An Alternative Process

By April 2020, after the Pandemic was in full swing, the interest in divorce had already increased 34% in the US compared to the year prior. Courts are overwhelmed with family law cases, unable to address the underlying conflicts of parents who have inevitably experienced loss, and are working their way through the stages of grief. Litigation leaves couples stuck in the anger/frustration stage, with no hope to move on to the acceptance stage of their new normal. Courts are not equipped to timely address day-to-day conflict that arises from separation and divorce.

There is an alternative the is cost-effective, empowering, and less traumatic. Couples have the power to write their own Divorce and Separation narrative. It does not have to be toxic, but rather can be amicable. Mediation offers a way to resolve all issues arising out of divorce/separation and child custody disputes in a client-centered process. Parties have more time to be heard, and to listen. Parties are guided by a highly experienced professional. We invite you to consider Mediation as an alternative resolution process to promote health and healing for you and your family.

Mediation is a voluntary and confidential process for resolving disputes out of Court, with a neutral trained Mediator. Since the process is confidential, the mediator cannot be called to testify or produce records in any Court proceeding. Since the process if voluntary, if either party wishes to terminate the session, he or she may do so. It is an alternative dispute resolution (“ADR”) process, to avoid the stress, financial burden, and uncertainty of litigation. Parties can design their own agreements, and reach resolutions that the Court may not have authority to award. Many studies confirm that parties who mediate settlements outside of Court are far less likely to return to Court for future litigation. Mediation offers parties the ability to control their own outcome.

Most parties come to mediation with the goal of having a final resolution drafted and executed, such as a parenting plan, a marital settlement agreement, or a property division agreement. Many agreements include provisions for attending mediation in the event of a future dispute. Parents can attend mediation for any issues that arises regarding their children. The mediator can prepare any agreement for the parties to review.

Unlike having law license, or being a Court Appointed Parenting Coordinator, private mediators have a wide range of training. Laura and Eric have both completed 40 hours of Divorce mediation training, as well as 20 hours of child access mediation training. Laura and Eric are both approved and appointed by the Courts in Maryland as mediators.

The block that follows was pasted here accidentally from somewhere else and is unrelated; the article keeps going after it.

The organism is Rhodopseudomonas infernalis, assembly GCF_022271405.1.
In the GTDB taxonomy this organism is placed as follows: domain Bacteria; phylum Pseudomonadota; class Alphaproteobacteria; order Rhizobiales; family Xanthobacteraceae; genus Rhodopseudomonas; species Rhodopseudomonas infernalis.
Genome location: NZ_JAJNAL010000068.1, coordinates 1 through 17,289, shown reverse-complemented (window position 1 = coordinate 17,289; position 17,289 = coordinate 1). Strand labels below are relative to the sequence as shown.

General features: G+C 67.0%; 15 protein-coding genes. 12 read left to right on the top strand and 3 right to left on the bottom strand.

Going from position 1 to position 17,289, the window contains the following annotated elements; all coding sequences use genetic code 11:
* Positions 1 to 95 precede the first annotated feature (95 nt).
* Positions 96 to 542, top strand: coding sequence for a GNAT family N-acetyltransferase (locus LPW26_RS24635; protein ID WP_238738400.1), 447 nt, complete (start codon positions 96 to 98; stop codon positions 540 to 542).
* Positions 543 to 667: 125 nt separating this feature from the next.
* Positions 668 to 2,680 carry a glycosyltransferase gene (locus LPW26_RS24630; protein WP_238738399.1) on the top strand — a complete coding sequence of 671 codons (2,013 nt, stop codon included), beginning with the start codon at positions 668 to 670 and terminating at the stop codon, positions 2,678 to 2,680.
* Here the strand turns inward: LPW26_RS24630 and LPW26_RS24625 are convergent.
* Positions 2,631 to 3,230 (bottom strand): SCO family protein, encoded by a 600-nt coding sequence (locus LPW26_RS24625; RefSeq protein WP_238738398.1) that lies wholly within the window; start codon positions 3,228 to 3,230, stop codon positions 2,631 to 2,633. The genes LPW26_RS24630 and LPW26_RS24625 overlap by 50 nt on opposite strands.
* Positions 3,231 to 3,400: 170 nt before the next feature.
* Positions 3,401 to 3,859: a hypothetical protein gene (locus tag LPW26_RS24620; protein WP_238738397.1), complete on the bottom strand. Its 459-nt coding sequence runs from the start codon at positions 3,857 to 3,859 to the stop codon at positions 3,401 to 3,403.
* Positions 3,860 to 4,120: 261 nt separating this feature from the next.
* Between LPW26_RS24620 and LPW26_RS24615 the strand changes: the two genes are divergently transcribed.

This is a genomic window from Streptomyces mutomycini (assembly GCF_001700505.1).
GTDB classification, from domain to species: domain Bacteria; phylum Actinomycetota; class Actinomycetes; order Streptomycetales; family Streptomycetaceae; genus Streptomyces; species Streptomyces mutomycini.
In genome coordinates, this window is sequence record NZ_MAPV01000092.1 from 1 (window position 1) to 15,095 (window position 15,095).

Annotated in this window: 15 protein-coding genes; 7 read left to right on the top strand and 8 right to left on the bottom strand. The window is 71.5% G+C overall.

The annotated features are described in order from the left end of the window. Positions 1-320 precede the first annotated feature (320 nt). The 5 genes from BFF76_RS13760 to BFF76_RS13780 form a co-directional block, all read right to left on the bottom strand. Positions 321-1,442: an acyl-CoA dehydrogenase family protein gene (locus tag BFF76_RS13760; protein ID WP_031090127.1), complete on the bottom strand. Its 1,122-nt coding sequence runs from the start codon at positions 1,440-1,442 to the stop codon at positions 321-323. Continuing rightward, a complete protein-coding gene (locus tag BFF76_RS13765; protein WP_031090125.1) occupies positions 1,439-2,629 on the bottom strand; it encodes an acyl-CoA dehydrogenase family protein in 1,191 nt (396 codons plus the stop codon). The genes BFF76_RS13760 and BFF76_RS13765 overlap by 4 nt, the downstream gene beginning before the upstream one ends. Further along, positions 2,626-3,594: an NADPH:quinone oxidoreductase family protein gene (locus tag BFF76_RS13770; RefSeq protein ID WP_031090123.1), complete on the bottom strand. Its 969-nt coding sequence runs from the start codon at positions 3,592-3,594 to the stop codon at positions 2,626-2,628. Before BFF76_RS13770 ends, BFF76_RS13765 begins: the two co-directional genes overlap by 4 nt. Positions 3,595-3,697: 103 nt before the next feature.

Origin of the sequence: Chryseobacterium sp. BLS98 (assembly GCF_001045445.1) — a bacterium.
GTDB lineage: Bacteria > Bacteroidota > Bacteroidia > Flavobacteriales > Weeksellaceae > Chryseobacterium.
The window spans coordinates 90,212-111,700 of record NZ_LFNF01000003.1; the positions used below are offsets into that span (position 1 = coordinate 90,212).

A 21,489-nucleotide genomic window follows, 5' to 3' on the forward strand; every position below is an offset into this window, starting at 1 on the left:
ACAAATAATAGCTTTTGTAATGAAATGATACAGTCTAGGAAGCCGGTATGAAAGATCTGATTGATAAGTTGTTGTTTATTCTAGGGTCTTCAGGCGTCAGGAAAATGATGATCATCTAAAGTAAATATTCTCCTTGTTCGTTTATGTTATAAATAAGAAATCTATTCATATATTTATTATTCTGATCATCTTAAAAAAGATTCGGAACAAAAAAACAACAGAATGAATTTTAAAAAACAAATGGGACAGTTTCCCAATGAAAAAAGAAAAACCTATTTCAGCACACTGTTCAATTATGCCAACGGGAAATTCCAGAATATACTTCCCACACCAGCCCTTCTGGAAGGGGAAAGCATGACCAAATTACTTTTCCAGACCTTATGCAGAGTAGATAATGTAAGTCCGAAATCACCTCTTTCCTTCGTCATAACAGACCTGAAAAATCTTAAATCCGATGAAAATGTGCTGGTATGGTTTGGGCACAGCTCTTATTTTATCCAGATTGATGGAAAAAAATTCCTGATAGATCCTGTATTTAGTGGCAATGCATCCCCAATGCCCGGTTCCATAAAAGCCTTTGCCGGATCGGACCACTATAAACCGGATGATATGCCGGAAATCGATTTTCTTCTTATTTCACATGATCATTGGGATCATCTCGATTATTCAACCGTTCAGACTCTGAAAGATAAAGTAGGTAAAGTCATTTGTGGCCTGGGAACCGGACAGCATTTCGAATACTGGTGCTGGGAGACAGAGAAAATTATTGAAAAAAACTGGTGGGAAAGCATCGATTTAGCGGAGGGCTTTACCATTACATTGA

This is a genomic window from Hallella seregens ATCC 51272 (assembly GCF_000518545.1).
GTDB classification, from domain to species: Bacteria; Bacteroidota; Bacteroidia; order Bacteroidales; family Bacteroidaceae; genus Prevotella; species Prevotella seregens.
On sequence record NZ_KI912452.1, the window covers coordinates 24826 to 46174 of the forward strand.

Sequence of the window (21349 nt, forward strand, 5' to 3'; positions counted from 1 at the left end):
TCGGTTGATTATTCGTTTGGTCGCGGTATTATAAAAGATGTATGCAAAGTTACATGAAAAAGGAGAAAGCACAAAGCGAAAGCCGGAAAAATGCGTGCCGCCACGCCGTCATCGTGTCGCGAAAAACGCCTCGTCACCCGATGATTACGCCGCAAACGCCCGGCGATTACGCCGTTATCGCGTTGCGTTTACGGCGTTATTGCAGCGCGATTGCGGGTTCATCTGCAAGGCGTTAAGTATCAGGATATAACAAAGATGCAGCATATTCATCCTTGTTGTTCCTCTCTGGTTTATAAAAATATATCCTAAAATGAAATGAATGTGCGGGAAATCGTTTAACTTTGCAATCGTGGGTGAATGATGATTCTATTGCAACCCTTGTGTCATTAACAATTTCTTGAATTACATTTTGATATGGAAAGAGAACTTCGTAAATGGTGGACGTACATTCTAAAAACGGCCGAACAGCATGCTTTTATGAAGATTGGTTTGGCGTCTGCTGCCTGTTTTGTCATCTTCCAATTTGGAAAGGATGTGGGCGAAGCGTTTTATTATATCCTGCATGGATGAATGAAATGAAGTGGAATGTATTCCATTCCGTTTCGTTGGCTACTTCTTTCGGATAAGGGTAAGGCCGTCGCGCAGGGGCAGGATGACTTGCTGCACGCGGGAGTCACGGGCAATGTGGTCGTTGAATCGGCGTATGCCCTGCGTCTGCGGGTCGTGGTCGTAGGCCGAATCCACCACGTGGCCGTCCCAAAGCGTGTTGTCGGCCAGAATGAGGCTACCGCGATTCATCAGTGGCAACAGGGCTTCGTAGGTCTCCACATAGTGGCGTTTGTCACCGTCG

The mediator is “neutral,” meaning s/he is not an advocate for either party, and cannot give legal advice to either party. However Laura and Eric each practice the “Problem Solving” method of mediation, whereby they are able to identify all areas that must be addressed and resolved by the Court and help the parties reach resolutions. Many parties entering into mediation do not have any idea what they should talk about. Laura and Eric each provide context regarding custody, property and financial support that the Court will expect to be resolved. They guide the parties through the issues to help them reach agreements.

Mediation sessions are usually scheduled for 2-4 hours. Depending on the complexity of the case, and issues to be addressed, parties will usually need 1-4 sessions to resolve their disputes.

Co-mediation is when there are two mediators working with the parties to help resolve their disputes. Eric and Laura have co-mediated for over a decade. Some find it helpful to have two people and two perspectives. Usually one mediator is guiding the conversation while the other mediator is working on notes, child support guidelines, or drafting the agreement. Co-mediation is $400.00 per hour with Eric and Laura, and individual mediation is $300-$350 per hour.

Attorneys may attend with each party, but it is not required. Most of our private mediations are with the parties only. Parties may take breaks to consult with attorneys during sessions as needed.

If there are financial issues to be addressed, parties can prepare by bringing copies of pay stubs, and tax returns, as well as other relevant financial statements and documents. Parties should mentally prepare by being open to compromising and reaching resolutions.

Parties usually divide the cost for sessions, or determine how Mediation expenses will be divided in sessions together. Payment is made after each session, and upon issuance of any invoice for preparation of documents or services.